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  • Your Guide to Cleaning Special Fabrics and Controlling Dust Mites

    The method you use matters.

    The right way to wash fabrics

    Oh the places dust mites will go! In addition to hiding out in carpet and forgotten corners, those pesky allergens can catch rides on fur, feathers and fabric—including your family’s clothing. Think for a second about dust mites accumulating on fabric such as your pajamas and seasonal clothing in storage—ewww.

    So how do you stop taking mites to bed and letting them roam free after being cooped up all winter? Better fabric cleaning habits can help.

    A general rule of thumb is that hot water—130 degrees Fahrenheit or higher—kills dust mites*. But it’s not that simple if you’re washing something delicate. The best way to clean that fabric, apparel or upholstery item depends on a variety of factors: type of fibers, source of stain, impact on health and environment, and so on.

    Here are some pros and cons to consider when choosing a washing method.

    • Hand washing and spot cleaning


      • While lightweight materials such as lingerie and hosiery don’t hold as many mites as heavier fabrics, they can still benefit from a spot cleaning or hand washing as often or seldom as you choose.
      • Hand washing and spot cleaning let you control the amount of water and gentle soap to which you expose fabrics such as silk, cashmere and wool.
      • Some washing machines have handy hand-wash settings. Always test how your machine treats fabrics and colors before cleaning something truly delicate, and always use mesh laundry bags to protect garments from tears or twists.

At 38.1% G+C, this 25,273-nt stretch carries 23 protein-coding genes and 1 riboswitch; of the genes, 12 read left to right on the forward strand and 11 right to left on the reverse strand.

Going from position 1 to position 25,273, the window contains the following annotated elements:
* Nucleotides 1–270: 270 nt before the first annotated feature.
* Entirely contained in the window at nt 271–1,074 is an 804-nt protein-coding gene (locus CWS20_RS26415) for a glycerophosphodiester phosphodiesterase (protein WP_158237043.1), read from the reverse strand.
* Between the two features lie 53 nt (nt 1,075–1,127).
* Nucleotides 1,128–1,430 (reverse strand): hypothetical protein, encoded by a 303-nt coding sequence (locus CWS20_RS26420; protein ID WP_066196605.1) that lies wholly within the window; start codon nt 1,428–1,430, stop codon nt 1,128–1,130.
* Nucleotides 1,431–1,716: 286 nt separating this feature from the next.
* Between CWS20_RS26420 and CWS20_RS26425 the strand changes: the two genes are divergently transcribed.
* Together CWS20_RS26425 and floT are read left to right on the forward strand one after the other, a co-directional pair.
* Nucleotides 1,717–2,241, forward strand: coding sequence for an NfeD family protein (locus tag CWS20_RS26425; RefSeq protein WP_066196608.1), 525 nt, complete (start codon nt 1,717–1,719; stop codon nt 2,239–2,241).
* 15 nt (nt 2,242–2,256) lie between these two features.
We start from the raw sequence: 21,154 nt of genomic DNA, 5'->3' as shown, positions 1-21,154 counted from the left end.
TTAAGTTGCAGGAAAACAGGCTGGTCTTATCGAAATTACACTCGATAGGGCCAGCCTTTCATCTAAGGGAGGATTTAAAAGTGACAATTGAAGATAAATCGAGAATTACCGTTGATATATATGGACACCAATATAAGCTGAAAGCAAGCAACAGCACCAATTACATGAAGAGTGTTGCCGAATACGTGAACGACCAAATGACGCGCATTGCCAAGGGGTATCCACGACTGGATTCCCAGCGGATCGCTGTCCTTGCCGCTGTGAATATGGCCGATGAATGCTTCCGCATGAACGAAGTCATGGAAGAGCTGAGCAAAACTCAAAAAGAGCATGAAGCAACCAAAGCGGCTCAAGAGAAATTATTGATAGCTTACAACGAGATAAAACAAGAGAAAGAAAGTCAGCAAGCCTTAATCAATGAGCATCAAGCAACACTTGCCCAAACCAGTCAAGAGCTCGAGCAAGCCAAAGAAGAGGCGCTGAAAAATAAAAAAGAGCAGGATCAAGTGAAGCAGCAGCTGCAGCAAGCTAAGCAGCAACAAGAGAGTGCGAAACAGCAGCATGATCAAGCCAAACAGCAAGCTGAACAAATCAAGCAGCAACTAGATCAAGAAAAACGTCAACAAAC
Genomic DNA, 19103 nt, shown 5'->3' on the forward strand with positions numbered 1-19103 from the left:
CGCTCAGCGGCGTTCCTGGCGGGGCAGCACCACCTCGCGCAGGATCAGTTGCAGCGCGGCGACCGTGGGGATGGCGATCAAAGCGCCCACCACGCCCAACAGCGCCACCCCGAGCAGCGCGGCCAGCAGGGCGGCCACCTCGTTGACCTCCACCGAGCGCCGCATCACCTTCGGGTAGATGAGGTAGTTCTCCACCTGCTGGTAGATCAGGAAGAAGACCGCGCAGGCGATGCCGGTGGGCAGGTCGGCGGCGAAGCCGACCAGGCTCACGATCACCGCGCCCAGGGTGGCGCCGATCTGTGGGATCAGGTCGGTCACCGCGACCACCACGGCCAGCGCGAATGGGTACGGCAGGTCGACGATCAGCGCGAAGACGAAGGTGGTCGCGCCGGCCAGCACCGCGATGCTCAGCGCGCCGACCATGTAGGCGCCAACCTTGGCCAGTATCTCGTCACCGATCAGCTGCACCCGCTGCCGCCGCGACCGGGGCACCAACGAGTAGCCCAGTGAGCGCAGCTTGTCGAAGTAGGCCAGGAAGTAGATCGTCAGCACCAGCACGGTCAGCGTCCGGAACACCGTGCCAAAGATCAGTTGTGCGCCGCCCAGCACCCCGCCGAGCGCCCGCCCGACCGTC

• Without a more thorough washing using hot water, apparel—and furnishings such as curtains and upholstery—can continue to harbor dust mites, pollen and other airborne irritants. If you have allergies, special detergents and laundry additives can get rid of allergens in warm or cold water.
    • Dry cleaning


      • Dry cleaning protects delicate fabrics and items with beading or other embellishments.
      • It can also offer better stain removal than hand washing—they’ve got all the fancy tools at their disposal.
      • Plus, dry-clean facilities can accommodate large items such as rugs, decorative pillows and curtains that would never fit in a home unit.


      • According to the Science Advisory Board of the Environmental Protection Agency, the active ingredient in dry cleaning known as perchloroethylene (PCE or “perc”) is “a possible to probable human carcinogen**.”
      • Even short-term exposure to perc can cause headaches, nausea and dizziness.
      • It’s no better for the environment.
      • Dry cleaning can also be harsh on the items themselves.
    • Wet cleaning


      • Wet cleaning uses zero volatile organic compounds (VOCs). That means it’s better for the your health and safety and the environment.
      • It’s also more energy efficient than dry cleaning.
      • Professional wet cleaning gets whites whiter than its chemical-heavy counterpart and costs about the same.
      • Wet cleaning is safe for silk, suede and leather.


      • Since wet cleaning uses some water, there’s a small risk of shrinkage or color change.
      • Wet cleaning might not be as effective at removing grease-based stains.